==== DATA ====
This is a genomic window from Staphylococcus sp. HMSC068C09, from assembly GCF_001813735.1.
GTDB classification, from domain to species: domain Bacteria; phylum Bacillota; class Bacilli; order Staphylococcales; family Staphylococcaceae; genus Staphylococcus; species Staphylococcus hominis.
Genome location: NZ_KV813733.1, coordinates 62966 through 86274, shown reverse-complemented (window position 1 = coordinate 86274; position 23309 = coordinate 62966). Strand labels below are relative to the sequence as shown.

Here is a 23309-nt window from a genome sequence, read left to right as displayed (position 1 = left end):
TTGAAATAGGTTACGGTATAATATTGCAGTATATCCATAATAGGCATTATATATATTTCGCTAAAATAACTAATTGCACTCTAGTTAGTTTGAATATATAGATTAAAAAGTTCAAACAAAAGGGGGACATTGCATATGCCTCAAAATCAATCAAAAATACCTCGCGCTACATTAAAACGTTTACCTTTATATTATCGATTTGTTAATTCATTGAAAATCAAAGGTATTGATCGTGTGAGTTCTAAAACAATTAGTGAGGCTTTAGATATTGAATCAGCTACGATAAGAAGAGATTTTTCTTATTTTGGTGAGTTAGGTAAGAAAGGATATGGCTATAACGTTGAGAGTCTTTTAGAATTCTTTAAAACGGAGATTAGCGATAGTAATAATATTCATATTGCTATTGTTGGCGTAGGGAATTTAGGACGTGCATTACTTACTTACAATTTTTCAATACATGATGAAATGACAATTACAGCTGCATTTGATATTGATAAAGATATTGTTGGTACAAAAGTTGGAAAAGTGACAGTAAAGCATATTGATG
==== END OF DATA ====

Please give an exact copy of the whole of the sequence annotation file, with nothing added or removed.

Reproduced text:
This is a genomic window from Staphylococcus sp. HMSC068C09, from assembly GCF_001813735.1.
GTDB classification, from domain to species: domain Bacteria; phylum Bacillota; class Bacilli; order Staphylococcales; family Staphylococcaceae; genus Staphylococcus; species Staphylococcus hominis.
Genome location: NZ_KV813733.1, coordinates 62966 through 86274, shown reverse-complemented (window position 1 = coordinate 86274; position 23309 = coordinate 62966). Strand labels below are relative to the sequence as shown.

Here is a 23309-nt window from a genome sequence, read left to right as displayed (position 1 = left end):
TTGAAATAGGTTACGGTATAATATTGCAGTATATCCATAATAGGCATTATATATATTTCGCTAAAATAACTAATTGCACTCTAGTTAGTTTGAATATATAGATTAAAAAGTTCAAACAAAAGGGGGACATTGCATATGCCTCAAAATCAATCAAAAATACCTCGCGCTACATTAAAACGTTTACCTTTATATTATCGATTTGTTAATTCATTGAAAATCAAAGGTATTGATCGTGTGAGTTCTAAAACAATTAGTGAGGCTTTAGATATTGAATCAGCTACGATAAGAAGAGATTTTTCTTATTTTGGTGAGTTAGGTAAGAAAGGATATGGCTATAACGTTGAGAGTCTTTTAGAATTCTTTAAAACGGAGATTAGCGATAGTAATAATATTCATATTGCTATTGTTGGCGTAGGGAATTTAGGACGTGCATTACTTACTTACAATTTTTCAATACATGATGAAATGACAATTACAGCTGCATTTGATATTGATAAAGATATTGTTGGTACAAAAGTTGGAAAAGTGACAGTAAAGCATATTGATG